“What captivates me about Bangladesh is the people. There’s hardship and poverty, to be sure, but amazing ingenuity and a resilient spirit is what rises to the surface. Travelling here is a humbling and unforgettable experience.” Holly Morris, Globe Trekker Bangladesh.
In Globe trekker Bangladesh we follow host Holly Morris on an adventure through one of the poorest and most populated countries on the planet. It’s a tough but rewarding journey and contrary to expectations Holly discovers a country overflowing with life, culture and incredible hospitality.
Her trip starts in Dhaka, the capitol of Bangladesh and the 7th largest city in the world. After a hectic few days dodging rickshaw and tasting the favourite local dish Byrani, she boards the Rocket Paddle Steamer, a relic from the days of the British Raj, and embarks on a 24 hour journey down river to one of the largest mangrove forests in the world, the Sunderban National Park.
Risking an encounter with the man eating Bengal Tigers that live in the park Holly joins a group of local villagers on a trek deep into the forest to find honey. The search is a success, despite having to brave a swarm of giant killer bees, and after tasting the golden nectar she departs northward to one of the poorest regions of the country.
Journeying mostly by river Holly discovers that Bangladesh consists largely of flood prone low lying flat lands and river deltas. During the wet season large portions of the country are submerged and the northern regions of the country are often the hardest hit. Holly explores some of the ingenious methods the locals have developed to cope with the challenges they face and visits a local “floating” school where she ends up giving the children there a lesson in American slang.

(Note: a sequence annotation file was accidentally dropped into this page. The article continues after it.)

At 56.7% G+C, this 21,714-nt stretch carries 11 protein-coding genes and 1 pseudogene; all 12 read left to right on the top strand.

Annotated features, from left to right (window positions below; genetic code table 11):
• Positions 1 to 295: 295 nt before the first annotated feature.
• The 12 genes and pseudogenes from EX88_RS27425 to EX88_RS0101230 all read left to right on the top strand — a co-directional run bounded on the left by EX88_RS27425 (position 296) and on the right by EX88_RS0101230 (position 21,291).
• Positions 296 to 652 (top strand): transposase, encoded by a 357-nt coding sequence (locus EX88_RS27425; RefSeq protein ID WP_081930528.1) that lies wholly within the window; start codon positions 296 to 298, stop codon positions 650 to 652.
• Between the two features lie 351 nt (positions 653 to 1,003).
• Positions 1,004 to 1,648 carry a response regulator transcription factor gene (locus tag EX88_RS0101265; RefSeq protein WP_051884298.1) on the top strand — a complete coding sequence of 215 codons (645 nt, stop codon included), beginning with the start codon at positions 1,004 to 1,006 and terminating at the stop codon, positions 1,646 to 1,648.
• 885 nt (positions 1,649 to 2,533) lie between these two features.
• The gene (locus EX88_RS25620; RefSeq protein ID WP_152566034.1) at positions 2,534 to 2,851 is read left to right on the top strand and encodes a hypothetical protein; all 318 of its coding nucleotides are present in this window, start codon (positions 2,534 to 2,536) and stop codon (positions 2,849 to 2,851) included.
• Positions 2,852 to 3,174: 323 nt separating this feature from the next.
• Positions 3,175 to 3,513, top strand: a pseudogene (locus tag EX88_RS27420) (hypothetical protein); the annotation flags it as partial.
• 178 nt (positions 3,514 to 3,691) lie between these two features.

Hopping a local bus Holly then heads east stopping at a slithering snake charmers market to confront her worst fear, snakes, before moving on to the hilly tea plantations of Sylhet in the hilly northeast corner of the country. Neighbouring the more famous tea-producing regions of Darjeeling and Assam in India, Holly discovers that this part of Bangladesh can produce just as delicious a cuppa but working in the fields picking the tea is tougher than it looks.
For the final leg of her journey Holly takes a sleeper train south to the Bangladeshi coast – home to the largest continuous natural beach in the world, but, before hitting the beach, Holly pays a visit to the infamous ship breaking yards of Chittagong. This is where half the world’s defunct sea vessels are dismantled and sold for scrap, It’s a terrifying but spectacular operation.
In need of some well-earned R&R Holly finishes her journey near the border with Myanmar in the seaside resort of Cox’s Bazaar. Possibly the most relaxing place in the country, Cox’s Bazaar provides the perfect end to an adventure packed journey filled to the brim with friendly people, vivid colour, natural beauty and most of all life in all its dizzying dimensions.
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